On the other hand, this is not always satisfying in Refn’s hands. The Nicolas Winding Refn films I have enjoyed the most have been ones like Pusher, Drive and especially the brilliant Bronson, which have always anchored his opaque stylistics with a top-drawer performance and/or a plot. Other works like Valhalla Rising and Only God Forgives seem to be allowing Refn too much freedom to indulge and resultingly collapse into beautifully made works that leave audiences at arm’s length as to their happenings. In recent years, Nicolas Winding Refn has been associated with studio works like The Equalizer (2014), the long-touted remake of Logan’s Run (1976) and, as The Neon Demon goes into release, has announced interest in DC’s Batgirl. All of which leave me absolutely fascinated to see how any of these would emerge under Refn’s hand but equally also thinking that his approach is almost diametrically opposed to the blockbusters that the studios would expect him to deliver.
The Neon Demon is not exactly the same but at least could be said to exist in similar headspace as recent films excoriating Hollywood’s dark and twisted underbelly like Starry Eyes (2014) and David Cronenberg’s Maps to the Stars (2014). Apparently, Refn kept comparing the film to Valley of the Dolls (1967) during shooting – if anything, it could be considered a remake of Valley of the Dolls as directed by Dario Argento. The theme is not a particularly original one – that Hollywood venerates beauty above all else. This is delivered in some particularly biting lines and observations – in particular, Alessandro Nivola’s “There is nothing else except beauty” speech. The main problem here is that Elle Fanning is held up as an ideal of beauty and naturalism that everyone else aches to have. It may seem a case of the Emperor’s New Clothes, or it could just be personal tastes in beauty, but I find Elle Fanning rather plain and just kept wondering what there was about her that everyone else found so special.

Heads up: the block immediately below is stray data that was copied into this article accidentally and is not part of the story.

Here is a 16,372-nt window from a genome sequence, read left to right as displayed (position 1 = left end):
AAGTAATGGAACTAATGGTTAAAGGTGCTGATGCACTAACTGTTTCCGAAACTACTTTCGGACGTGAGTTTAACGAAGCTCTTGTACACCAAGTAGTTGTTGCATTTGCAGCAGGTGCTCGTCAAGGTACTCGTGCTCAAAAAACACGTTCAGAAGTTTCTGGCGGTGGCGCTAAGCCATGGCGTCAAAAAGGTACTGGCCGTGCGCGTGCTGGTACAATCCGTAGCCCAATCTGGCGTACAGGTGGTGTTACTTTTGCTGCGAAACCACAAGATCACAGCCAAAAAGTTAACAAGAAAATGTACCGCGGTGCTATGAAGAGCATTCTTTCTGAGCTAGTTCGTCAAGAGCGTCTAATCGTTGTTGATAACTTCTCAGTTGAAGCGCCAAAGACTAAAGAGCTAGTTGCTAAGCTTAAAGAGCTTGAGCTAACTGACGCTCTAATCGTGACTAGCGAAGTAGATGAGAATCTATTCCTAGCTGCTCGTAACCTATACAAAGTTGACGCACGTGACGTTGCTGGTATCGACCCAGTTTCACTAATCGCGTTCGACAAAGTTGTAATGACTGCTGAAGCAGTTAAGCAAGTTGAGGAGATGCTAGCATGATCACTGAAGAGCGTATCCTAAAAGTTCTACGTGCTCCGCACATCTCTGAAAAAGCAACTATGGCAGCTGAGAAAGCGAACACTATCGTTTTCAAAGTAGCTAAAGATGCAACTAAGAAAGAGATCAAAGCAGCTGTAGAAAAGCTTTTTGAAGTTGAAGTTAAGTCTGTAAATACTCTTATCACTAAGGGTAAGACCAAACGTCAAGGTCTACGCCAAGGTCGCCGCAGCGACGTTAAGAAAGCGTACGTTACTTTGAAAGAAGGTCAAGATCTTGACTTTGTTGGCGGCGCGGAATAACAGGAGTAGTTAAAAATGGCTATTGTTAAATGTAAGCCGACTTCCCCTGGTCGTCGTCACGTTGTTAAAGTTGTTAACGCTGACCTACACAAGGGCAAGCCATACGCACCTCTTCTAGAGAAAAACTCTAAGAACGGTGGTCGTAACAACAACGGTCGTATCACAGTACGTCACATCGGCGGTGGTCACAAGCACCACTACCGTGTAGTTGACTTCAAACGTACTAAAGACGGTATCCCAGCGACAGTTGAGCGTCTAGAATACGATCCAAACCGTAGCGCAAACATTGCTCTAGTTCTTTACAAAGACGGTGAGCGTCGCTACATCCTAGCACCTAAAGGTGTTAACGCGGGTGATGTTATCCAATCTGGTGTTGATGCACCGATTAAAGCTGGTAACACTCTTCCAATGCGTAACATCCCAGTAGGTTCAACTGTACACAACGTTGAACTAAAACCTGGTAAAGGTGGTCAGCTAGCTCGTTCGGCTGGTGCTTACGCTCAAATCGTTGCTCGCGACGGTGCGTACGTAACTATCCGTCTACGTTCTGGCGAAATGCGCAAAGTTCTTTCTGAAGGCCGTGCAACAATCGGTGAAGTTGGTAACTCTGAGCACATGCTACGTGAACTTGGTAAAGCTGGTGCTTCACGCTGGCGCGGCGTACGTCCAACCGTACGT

Refn shoots the modelling scenes with a hypnotic dangerousness – the opening scene where Karl Glusman shoots portfolio shots with Elle Fanning drenched in blood is set up like an Argento murder set-piece; the scenes with Desmond Harrington getting Elle to strip and then covering her body with gold paint have a glittering erotic fascination and an almost predatory dominance on his part. Oddly, though it is promoted as a horror film, there is nothing in The Neon Demon that feels like it is a horror film up until right near the end. It could almost pass as a regular film about the underbelly of Hollywood or about the modelling profession, albeit a film of glittering and beautiful surfaces filled with troubling and uncertain depths.